Making Sense of Macros

I can never emphasize enough the importance of eating a healthy diet.  I also cannot believe how often this is ignored.  You don’t have to go on a fish-and-broccoli only diet, but American’s have a terrible relationship with food as a whole.  Make sure that the food you are consuming each day SERVES A PURPOSE.

Protein:  Protein, aside from water, is the most abundant substance in our body.  It is necessary to maintain muscles, as well as helps with proper functioning of almost every cell in the body. Everytime you work out, you will do micro tears to the muscle.  You need protein to recover and heal these tears.  Without protein, you will not build muscle.  It is necessary for an active adult to consume protein.  This doesn’t mean you have to start eating a chicken each day.  In fact, there are plenty of protein sources that don’t require eating meat.  If you are into that sort of thing.

Sources of protein: seafood, poultry, meat, eggs, egg whites, some dairy, soy, protein powders

Carbohydrates: Carbohydrates are broken into two categories: simple and complex.  Both types of carbohydrates break down into glucose molecules. From there, carbs become fuel for your muscles and brain. If your body does not immediately use it for energy, it is converted into glycogen and stored it in the liver and muscles to be used as energy in the near future. Your body can store about a half a day’s supply of glycogen. Excess glucose becomes fat.

Simple Carbohydrates: Many health professionals blame simple carbohydrate intake as the leading cause of obesity.  However, simple carbohydrates can be useful in the time frame around or during your training.  Examples of simple carbohydrates include: fruits, dairy, table sugar, honey, molasses, candy, and many processed snack foods.

Complex Carbohydrates: Complex carbohydrates provide more energy than its partner, simple carbohydrates.  These carbs take longer to digest and often boast a lot of micronutrients. Examples of these include: Vegetables, oats, whole grain breads/pastas/etc.

Fats: Fats get a bad rap.  Their name alone is just icky.  However, they are important for the functioning of the body.  They yield over twice the amount of energy per gram (9 calories/gram) as carbs and protein (4 calories/gram).  Healthy fats help brain development, blood clotting, control inflammation, maintain hair and skin, and helps transport vitamins A, D, E, and K through the blood stream.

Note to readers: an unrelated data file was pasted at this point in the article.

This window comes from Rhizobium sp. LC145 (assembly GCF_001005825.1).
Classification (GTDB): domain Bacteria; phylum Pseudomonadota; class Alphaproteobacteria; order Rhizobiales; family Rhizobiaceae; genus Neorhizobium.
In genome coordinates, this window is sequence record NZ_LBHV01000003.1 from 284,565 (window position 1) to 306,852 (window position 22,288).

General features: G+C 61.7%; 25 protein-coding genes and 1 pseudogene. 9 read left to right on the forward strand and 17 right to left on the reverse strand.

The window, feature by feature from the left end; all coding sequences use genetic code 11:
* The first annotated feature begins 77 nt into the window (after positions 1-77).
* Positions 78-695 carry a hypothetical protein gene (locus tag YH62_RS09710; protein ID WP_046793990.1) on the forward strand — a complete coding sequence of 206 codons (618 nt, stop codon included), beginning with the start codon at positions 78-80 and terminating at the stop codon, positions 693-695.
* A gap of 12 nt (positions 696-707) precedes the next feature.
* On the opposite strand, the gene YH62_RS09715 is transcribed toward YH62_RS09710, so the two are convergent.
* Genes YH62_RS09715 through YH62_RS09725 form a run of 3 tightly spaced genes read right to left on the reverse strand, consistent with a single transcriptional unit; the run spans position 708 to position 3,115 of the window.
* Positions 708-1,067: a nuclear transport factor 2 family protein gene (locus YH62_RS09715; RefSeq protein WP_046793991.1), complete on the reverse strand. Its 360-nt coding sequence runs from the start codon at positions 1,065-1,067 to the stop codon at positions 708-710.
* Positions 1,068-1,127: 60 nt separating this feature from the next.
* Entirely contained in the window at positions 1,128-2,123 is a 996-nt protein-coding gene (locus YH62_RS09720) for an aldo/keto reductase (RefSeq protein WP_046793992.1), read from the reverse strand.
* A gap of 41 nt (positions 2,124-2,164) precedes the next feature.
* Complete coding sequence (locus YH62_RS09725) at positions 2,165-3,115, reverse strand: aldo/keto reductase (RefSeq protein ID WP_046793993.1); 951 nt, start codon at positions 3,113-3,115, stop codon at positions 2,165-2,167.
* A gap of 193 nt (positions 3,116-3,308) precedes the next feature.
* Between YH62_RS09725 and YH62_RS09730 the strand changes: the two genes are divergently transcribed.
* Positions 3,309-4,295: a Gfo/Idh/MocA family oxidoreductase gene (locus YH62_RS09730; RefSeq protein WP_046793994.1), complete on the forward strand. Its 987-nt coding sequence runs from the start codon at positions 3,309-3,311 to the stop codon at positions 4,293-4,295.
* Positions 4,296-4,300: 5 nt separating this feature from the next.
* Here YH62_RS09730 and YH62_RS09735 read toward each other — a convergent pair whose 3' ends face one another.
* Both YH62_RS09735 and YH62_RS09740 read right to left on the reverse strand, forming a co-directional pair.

Saturated Fat: Saturated fat is okay in controlled doses.  Molecularly, there are no double bonds between the carbon atoms, thus the carbon chain is saturated with hydrogen.  This type of fat is clearly labeled on food labels and should be kept to less than 10% of your daily caloric expenditure.

Unsaturated fat: Unsaturated fat is what we think of when we think of good fats.  They can help lower cholesterol when used as opposed to saturated fats.  As I mentioned earlier, they are still quite calorie dense and you will want to keep their use to less than 30% of your caloric intake.  Examples of unsaturated fats would be avocados, fish oil, and nuts.

Trans fat: Trans fat is bad, bad news.  It is the result of hydrogenation, which is when vegetable oil hardens.  Trans fat should be ELIMINATED from your diet for optimal health.  It raises LDL levels, lowers HDL levels thus increasing your chances for getting coronary heart disease.  Trans fat is mostly found in fried foods, processed foods, and margarine.

Now that you have some bare bone facts as to what the macronutrients are, make sure that what you are putting in your body serves a higher purpose.

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